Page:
So Bitcoin does all of this better than credit cards, however, it is mostly because the state-backed banking monopoly and the mountain of “regulations”.

There’s no reason we could not have payment systems with instant payments, policies against chargebacks, secure transaction signing, etc.

Ripple is actually quite close to that, if you ignore their own altcoin bullshit; but I doubt Ripple would survive regulation if it ever becomes too popular.

Bitcoin detractors that interact with the poorly informed “bitcoin community” will retort that Bitcoin has many issues as a payment network, and they will be right.
If you only want buy stuff, the price fluctuation risk is incredibly annoying. Of course, that’s what Coinbase wants you to forget, because they always try to fuck you on that aspect. They’ve even automated the fucking2.
Critics will also say that it does not scale. The blockchain as a payment network truly cannot handle the transaction volume of, say, Mastercard.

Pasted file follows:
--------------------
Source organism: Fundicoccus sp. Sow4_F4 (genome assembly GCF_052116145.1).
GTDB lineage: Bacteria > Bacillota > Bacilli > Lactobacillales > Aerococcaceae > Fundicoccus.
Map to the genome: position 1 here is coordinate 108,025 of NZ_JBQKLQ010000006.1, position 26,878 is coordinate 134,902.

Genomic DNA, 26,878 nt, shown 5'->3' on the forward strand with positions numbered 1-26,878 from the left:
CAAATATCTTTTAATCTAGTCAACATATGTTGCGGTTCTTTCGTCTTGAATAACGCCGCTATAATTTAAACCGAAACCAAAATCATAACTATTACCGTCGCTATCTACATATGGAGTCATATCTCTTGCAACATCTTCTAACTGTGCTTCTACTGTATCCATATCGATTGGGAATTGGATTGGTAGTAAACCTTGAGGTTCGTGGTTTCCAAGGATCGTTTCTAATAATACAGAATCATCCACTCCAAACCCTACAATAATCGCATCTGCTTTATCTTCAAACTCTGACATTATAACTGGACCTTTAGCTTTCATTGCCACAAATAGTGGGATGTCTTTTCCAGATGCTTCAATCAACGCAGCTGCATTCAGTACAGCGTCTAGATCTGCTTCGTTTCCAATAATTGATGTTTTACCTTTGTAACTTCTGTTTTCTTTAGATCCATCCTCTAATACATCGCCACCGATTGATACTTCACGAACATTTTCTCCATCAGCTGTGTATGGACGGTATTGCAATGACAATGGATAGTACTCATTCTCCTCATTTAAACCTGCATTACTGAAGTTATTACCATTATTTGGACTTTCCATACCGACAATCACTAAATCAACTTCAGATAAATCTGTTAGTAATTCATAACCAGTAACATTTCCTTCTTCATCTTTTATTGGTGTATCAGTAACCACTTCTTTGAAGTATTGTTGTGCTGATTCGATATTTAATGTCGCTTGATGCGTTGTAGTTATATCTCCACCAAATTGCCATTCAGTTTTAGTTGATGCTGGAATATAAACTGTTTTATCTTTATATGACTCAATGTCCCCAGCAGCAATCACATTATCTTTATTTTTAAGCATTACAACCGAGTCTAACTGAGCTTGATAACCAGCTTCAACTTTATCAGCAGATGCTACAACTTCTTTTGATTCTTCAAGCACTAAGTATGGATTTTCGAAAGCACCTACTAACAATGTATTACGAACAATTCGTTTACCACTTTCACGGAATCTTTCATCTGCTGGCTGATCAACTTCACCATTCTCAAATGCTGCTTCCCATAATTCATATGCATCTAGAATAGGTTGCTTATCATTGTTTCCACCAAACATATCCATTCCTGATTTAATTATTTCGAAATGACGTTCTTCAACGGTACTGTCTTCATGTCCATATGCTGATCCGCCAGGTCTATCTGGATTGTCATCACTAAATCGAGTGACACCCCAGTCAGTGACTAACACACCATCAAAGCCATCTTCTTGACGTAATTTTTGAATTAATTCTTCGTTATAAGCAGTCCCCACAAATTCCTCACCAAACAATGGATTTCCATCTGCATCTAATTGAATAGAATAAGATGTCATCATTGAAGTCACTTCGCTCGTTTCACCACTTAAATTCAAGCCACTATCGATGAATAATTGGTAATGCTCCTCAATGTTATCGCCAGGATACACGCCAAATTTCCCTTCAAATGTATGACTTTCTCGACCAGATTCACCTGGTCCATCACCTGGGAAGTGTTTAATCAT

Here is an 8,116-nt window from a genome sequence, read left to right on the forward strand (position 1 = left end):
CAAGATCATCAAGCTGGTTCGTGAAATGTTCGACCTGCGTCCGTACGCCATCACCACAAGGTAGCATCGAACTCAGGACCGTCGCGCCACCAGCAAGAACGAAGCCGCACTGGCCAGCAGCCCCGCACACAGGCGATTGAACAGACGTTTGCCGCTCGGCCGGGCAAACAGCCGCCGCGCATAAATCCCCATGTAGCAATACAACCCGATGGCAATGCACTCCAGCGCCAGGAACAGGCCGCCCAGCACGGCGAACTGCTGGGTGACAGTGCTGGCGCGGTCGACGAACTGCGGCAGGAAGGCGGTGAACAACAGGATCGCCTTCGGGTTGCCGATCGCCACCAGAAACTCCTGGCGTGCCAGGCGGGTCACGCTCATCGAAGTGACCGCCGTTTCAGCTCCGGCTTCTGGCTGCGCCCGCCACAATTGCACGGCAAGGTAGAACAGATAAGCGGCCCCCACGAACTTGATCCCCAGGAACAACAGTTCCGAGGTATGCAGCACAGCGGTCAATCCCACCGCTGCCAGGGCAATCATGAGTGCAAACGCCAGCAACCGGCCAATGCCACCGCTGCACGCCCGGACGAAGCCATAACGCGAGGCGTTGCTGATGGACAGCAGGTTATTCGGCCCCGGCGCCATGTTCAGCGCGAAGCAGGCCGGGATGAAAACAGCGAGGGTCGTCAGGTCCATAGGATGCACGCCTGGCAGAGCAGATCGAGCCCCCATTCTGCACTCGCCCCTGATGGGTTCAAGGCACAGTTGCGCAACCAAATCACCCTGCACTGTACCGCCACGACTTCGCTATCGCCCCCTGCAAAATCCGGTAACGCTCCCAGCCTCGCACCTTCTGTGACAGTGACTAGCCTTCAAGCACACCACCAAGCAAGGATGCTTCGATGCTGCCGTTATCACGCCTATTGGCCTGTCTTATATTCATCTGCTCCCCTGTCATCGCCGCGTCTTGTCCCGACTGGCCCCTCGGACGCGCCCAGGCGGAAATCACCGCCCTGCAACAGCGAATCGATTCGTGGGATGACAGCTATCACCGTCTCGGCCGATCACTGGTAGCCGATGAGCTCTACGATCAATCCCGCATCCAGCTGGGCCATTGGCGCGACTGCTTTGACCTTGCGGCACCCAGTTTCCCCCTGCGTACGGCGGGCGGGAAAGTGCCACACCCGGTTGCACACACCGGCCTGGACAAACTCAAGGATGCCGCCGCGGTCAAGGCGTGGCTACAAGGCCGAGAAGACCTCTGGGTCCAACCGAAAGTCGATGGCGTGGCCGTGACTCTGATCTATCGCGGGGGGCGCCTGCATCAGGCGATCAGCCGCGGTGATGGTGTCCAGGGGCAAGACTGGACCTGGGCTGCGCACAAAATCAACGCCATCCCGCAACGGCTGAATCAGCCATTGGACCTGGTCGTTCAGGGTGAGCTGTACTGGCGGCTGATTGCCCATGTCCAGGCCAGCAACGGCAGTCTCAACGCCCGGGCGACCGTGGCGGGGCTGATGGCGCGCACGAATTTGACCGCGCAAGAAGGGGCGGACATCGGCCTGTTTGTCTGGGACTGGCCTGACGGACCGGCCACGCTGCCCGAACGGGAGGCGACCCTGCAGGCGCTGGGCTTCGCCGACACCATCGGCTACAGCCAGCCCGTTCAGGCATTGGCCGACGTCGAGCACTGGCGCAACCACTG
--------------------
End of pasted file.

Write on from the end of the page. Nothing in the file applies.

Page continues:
Unless you are bitcoin-rich, or have a bitcoin income, there is very little incentive to use Bitcoin to buy things online. So while merchants accepting Bitcoin take very little risk as payment processors give them the exact fiat amount they want, I do not think they get much volume from bitcoiners. MP goes as far as to say as payment processors are “not in Bitcoin”; I disagree, in the sense that payment processors are exchanges3. While those payment processors have no business long-term, they are very useful in the short term.

Decentralization is a compromise. Bitcoin as an ubiquitous payment network will not happen on the blockchain, and it will likely be through centralized services. The future of Bitcoin payments is to use the blockchain as a clearing house tool and for long-term savings, and there’s nothing wrong about that.

Because what Bitcoin really is is digital cash and digital gold.

Bitcoins are an extremely secure, unseizable asset that you can actually own; unlike how most fiat currency is used, bitcoins in your wallet are a not debt to you and are not exposed to fractional reserves.